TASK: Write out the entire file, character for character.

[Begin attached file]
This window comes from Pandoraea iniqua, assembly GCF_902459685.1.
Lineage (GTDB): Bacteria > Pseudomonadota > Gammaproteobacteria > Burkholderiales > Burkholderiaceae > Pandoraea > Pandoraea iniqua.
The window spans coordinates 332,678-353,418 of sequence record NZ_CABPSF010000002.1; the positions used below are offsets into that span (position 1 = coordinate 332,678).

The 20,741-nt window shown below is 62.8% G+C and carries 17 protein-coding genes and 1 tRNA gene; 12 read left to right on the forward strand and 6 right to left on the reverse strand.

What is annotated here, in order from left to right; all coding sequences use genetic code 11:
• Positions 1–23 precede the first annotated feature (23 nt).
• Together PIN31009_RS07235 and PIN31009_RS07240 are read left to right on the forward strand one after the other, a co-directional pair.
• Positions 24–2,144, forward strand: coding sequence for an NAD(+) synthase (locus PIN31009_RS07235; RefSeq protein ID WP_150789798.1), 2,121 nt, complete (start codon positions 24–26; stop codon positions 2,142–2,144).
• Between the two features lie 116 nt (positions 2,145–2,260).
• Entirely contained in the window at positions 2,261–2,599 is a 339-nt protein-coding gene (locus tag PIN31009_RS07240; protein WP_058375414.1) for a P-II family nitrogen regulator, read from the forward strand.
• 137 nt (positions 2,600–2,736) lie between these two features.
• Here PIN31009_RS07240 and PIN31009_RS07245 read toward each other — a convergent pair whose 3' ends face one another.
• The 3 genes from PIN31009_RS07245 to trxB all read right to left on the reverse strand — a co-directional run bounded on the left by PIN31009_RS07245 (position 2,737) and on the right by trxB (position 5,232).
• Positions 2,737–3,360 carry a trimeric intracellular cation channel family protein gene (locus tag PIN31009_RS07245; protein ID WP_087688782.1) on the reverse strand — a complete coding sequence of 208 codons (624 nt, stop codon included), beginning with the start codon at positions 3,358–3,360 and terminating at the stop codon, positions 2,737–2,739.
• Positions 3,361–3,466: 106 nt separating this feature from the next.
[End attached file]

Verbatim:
This window comes from Pandoraea iniqua, assembly GCF_902459685.1.
Lineage (GTDB): Bacteria > Pseudomonadota > Gammaproteobacteria > Burkholderiales > Burkholderiaceae > Pandoraea > Pandoraea iniqua.
The window spans coordinates 332,678-353,418 of sequence record NZ_CABPSF010000002.1; the positions used below are offsets into that span (position 1 = coordinate 332,678).

The 20,741-nt window shown below is 62.8% G+C and carries 17 protein-coding genes and 1 tRNA gene; 12 read left to right on the forward strand and 6 right to left on the reverse strand.

What is annotated here, in order from left to right; all coding sequences use genetic code 11:
• Positions 1–23 precede the first annotated feature (23 nt).
• Together PIN31009_RS07235 and PIN31009_RS07240 are read left to right on the forward strand one after the other, a co-directional pair.
• Positions 24–2,144, forward strand: coding sequence for an NAD(+) synthase (locus PIN31009_RS07235; RefSeq protein ID WP_150789798.1), 2,121 nt, complete (start codon positions 24–26; stop codon positions 2,142–2,144).
• Between the two features lie 116 nt (positions 2,145–2,260).
• Entirely contained in the window at positions 2,261–2,599 is a 339-nt protein-coding gene (locus tag PIN31009_RS07240; protein WP_058375414.1) for a P-II family nitrogen regulator, read from the forward strand.
• 137 nt (positions 2,600–2,736) lie between these two features.
• Here PIN31009_RS07240 and PIN31009_RS07245 read toward each other — a convergent pair whose 3' ends face one another.
• The 3 genes from PIN31009_RS07245 to trxB all read right to left on the reverse strand — a co-directional run bounded on the left by PIN31009_RS07245 (position 2,737) and on the right by trxB (position 5,232).
• Positions 2,737–3,360 carry a trimeric intracellular cation channel family protein gene (locus tag PIN31009_RS07245; protein ID WP_087688782.1) on the reverse strand — a complete coding sequence of 208 codons (624 nt, stop codon included), beginning with the start codon at positions 3,358–3,360 and terminating at the stop codon, positions 2,737–2,739.
• Positions 3,361–3,466: 106 nt separating this feature from the next.